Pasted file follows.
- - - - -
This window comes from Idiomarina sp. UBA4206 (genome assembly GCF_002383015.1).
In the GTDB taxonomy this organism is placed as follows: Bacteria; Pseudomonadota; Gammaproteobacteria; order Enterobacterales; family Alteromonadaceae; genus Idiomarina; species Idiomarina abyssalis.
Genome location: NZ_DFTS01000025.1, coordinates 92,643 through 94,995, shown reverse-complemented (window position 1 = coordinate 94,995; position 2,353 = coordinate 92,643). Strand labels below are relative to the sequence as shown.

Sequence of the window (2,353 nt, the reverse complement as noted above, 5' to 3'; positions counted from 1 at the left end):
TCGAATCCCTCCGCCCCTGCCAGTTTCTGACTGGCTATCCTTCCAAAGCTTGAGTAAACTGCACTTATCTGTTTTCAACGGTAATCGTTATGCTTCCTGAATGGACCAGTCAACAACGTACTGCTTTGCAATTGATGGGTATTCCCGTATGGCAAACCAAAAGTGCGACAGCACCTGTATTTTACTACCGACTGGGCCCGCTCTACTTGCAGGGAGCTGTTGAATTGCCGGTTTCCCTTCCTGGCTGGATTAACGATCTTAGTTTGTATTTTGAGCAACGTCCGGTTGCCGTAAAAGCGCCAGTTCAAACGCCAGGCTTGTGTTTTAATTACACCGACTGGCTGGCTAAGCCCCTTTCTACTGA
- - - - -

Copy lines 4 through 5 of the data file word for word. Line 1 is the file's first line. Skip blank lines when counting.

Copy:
Sequence of the window (2,353 nt, the reverse complement as noted above, 5' to 3'; positions counted from 1 at the left end):
TCGAATCCCTCCGCCCCTGCCAGTTTCTGACTGGCTATCCTTCCAAAGCTTGAGTAAACTGCACTTATCTGTTTTCAACGGTAATCGTTATGCTTCCTGAATGGACCAGTCAACAACGTACTGCTTTGCAATTGATGGGTATTCCCGTATGGCAAACCAAAAGTGCGACAGCACCTGTATTTTACTACCGACTGGGCCCGCTCTACTTGCAGGGAGCTGTTGAATTGCCGGTTTCCCTTCCTGGCTGGATTAACGATCTTAGTTTGTATTTTGAGCAACGTCCGGTTGCCGTAAAAGCGCCAGTTCAAACGCCAGGCTTGTGTTTTAATTACACCGACTGGCTGGCTAAGCCCCTTTCTACTGA